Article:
I’m paying a lot of attention to labyrinths this year. I’d already been outside the hospital for two hours when I went to move the car and realized I’d been sitting twenty feet away from this:

A photograph of a labyrinth etched in a concrete patio at night.

I’ve stopped being surprised by this sort of stuff. I just start laughing and saying “Okay, OKAY I get it” to no one in particular.

I walked it when the sun finally went down and the temperature dropped enough to move in. 

In ten minutes I’m going to drive back to Ventura to pick him up and bring him home, apparently no worse for wear. No stroke, no heart attack, just…age. Heat. Dehydration. Blood pressure. Who knows. And this makes me feel relieved and grateful and exhausted and also so angry. Because even if he’s fine, we’re left carrying the weight of how it could’ve gone. These pendulum swings of possibility.

I’m left remembering his teeth in his hat on the floor of the car, riding down the highway with us on our way to the unknown.

?th Plunge

I lost track of how many plunges I took last year, I just know it’s been a minute since I marked the two little wavy lines on my calendar that indicate “Had the opportunity to get in a body of water and took it.”

Wait, no, I do remember the last time: New Year’s Eve!

Lucy, a young white woman with an sodden undercut, grins at the camera in front of a muddy river swimming pool.

Oh man, it was frigid and perfect and early enough in the morning that I just got to the river and stripped down and flung myself in and then screamed and jumped up and down and dried off and walked home as the sun was rising.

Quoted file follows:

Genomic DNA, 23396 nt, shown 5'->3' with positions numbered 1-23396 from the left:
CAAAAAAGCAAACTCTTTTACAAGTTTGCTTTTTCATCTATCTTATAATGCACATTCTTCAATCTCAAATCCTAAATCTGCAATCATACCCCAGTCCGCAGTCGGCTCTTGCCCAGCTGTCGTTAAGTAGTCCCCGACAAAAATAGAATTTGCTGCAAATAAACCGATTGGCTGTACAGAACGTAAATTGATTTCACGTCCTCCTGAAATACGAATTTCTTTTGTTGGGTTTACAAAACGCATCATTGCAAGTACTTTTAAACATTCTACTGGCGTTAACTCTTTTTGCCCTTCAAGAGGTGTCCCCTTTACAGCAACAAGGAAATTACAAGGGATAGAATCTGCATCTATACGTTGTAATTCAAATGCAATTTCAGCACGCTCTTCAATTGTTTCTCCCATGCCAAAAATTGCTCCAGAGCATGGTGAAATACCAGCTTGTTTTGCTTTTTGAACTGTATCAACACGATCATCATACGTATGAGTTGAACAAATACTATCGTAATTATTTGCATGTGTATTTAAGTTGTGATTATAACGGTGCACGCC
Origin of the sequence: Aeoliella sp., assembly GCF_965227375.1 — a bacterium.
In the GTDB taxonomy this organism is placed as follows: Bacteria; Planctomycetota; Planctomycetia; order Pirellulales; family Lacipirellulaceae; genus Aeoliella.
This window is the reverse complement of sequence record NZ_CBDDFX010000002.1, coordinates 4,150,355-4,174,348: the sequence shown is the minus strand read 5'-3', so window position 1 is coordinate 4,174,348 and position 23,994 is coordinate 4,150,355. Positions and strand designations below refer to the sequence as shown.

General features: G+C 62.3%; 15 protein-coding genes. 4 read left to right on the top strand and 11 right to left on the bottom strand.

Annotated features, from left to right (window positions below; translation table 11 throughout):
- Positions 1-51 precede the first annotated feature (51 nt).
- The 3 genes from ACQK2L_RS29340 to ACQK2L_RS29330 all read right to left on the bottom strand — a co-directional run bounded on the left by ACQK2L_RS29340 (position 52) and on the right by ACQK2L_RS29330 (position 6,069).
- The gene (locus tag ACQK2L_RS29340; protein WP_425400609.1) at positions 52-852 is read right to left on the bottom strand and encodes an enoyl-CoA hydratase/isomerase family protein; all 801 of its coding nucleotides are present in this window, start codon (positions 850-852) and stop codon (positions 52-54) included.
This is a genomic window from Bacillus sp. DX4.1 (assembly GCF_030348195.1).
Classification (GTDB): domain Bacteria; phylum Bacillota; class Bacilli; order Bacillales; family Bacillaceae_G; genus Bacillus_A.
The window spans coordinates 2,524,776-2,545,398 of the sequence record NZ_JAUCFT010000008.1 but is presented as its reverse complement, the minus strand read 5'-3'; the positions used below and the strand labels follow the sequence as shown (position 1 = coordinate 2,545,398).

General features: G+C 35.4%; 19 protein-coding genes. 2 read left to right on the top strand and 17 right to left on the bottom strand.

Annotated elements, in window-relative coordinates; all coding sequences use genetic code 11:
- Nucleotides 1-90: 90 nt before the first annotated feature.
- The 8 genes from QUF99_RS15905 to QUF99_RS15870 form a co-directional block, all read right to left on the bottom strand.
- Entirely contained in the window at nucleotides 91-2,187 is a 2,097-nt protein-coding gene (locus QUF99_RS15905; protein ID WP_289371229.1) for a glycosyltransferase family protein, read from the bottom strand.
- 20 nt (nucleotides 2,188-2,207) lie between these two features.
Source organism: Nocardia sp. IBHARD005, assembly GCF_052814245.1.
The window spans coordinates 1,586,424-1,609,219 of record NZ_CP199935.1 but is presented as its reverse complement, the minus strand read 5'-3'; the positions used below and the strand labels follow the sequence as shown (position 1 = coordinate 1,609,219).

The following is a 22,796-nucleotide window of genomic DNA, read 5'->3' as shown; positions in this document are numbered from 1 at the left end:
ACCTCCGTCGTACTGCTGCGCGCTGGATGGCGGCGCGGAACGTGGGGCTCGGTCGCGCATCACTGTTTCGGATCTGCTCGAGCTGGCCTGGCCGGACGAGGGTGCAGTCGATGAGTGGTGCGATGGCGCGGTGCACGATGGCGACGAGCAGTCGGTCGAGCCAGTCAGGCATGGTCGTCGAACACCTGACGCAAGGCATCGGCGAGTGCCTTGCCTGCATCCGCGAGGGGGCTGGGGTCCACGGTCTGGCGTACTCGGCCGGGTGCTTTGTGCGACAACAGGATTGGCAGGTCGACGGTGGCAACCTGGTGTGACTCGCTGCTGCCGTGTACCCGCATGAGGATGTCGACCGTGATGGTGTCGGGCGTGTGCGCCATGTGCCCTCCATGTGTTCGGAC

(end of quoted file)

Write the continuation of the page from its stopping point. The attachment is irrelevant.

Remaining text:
Bliss.

Anyway, all this to say that I dropped James at the airport yesterday and then immediately took myself to the beach next door (Santa Barbara, you outrageous creature) and Got in The Sea. We’ve got a horrible heat wave on this week, but the wind was also blowing somethin’ fierce so I didn’t stay in long. Still: every time I take those first strides across the sand, feel the water on my thighs, mutter to myself until I can’t deny it any longer and plunge under—it’s like I’m coming home to a part of myself I didn’t know was missing. And the more I come back to it, the more it works. Every return heeds the voice in my head that says “You want this. You’re made of this exuberance. It will enlarge you.” while ignoring the one that says “You don’t have a change of clothes. It’s too cold. Ew, there’s seaweed.”

The “ew, there’s seaweed” voice can take a hike.

Outbound/Inbound

A good line from Sumana:

Marketing is an outbound chore that increases the frequency of inbound inquiries.

This sums up a lot of my aversion to being visible (and easily reachable) in online spaces right now. There’s a negligible line between “marketing” and “posting photos on Instagram” (irrespective of what those photos show) because my work and my online selfhood are largely the same. If people remember that I exist, they might send an inbound inquiry. “Inquiry” here can mean anything from a simple heart emoji in response to an Instagram story, to a complex email asking for advice. Both elicit the same sense of panic: someone needs something from me, and I don’t have what it takes to give it to them.

What’s worse is that I often don’t even have what it takes to tell them I don’t have what it takes.

This is embarrassing. I feel shame around it. I know a lot of people deal with it! But I feel shame all the same.

The other thing I catch myself thinking about is that this is totally a Me Issue. I mean, yes: I can make direct requests that people not message me in certain places. I can turn off comments. I can ask loved ones to let me make the first move in initiating conversation. But I’m not sure that’s actually the solution I want.